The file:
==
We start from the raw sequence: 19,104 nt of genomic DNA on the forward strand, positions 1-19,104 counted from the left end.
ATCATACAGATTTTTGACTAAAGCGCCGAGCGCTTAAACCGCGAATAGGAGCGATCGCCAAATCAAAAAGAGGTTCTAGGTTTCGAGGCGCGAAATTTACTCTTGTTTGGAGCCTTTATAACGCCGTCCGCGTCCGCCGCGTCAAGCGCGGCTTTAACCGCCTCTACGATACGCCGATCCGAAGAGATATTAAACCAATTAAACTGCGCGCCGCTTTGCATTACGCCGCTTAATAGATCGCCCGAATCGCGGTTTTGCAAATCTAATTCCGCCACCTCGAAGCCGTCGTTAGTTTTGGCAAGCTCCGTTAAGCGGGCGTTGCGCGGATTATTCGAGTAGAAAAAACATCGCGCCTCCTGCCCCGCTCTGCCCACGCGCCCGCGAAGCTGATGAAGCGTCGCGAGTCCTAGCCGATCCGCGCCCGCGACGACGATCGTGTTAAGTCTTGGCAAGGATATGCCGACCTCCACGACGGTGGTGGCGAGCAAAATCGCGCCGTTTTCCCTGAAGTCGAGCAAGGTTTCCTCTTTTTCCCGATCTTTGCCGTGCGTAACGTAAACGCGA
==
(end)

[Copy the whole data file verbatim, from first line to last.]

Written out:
We start from the raw sequence: 19,104 nt of genomic DNA on the forward strand, positions 1-19,104 counted from the left end.
ATCATACAGATTTTTGACTAAAGCGCCGAGCGCTTAAACCGCGAATAGGAGCGATCGCCAAATCAAAAAGAGGTTCTAGGTTTCGAGGCGCGAAATTTACTCTTGTTTGGAGCCTTTATAACGCCGTCCGCGTCCGCCGCGTCAAGCGCGGCTTTAACCGCCTCTACGATACGCCGATCCGAAGAGATATTAAACCAATTAAACTGCGCGCCGCTTTGCATTACGCCGCTTAATAGATCGCCCGAATCGCGGTTTTGCAAATCTAATTCCGCCACCTCGAAGCCGTCGTTAGTTTTGGCAAGCTCCGTTAAGCGGGCGTTGCGCGGATTATTCGAGTAGAAAAAACATCGCGCCTCCTGCCCCGCTCTGCCCACGCGCCCGCGAAGCTGATGAAGCGTCGCGAGTCCTAGCCGATCCGCGCCCGCGACGACGATCGTGTTAAGTCTTGGCAAGGATATGCCGACCTCCACGACGGTGGTGGCGAGCAAAATCGCGCCGTTTTCCCTGAAGTCGAGCAAGGTTTCCTCTTTTTCCCGATCTTTGCCGTGCGTAACGTAAACGCGA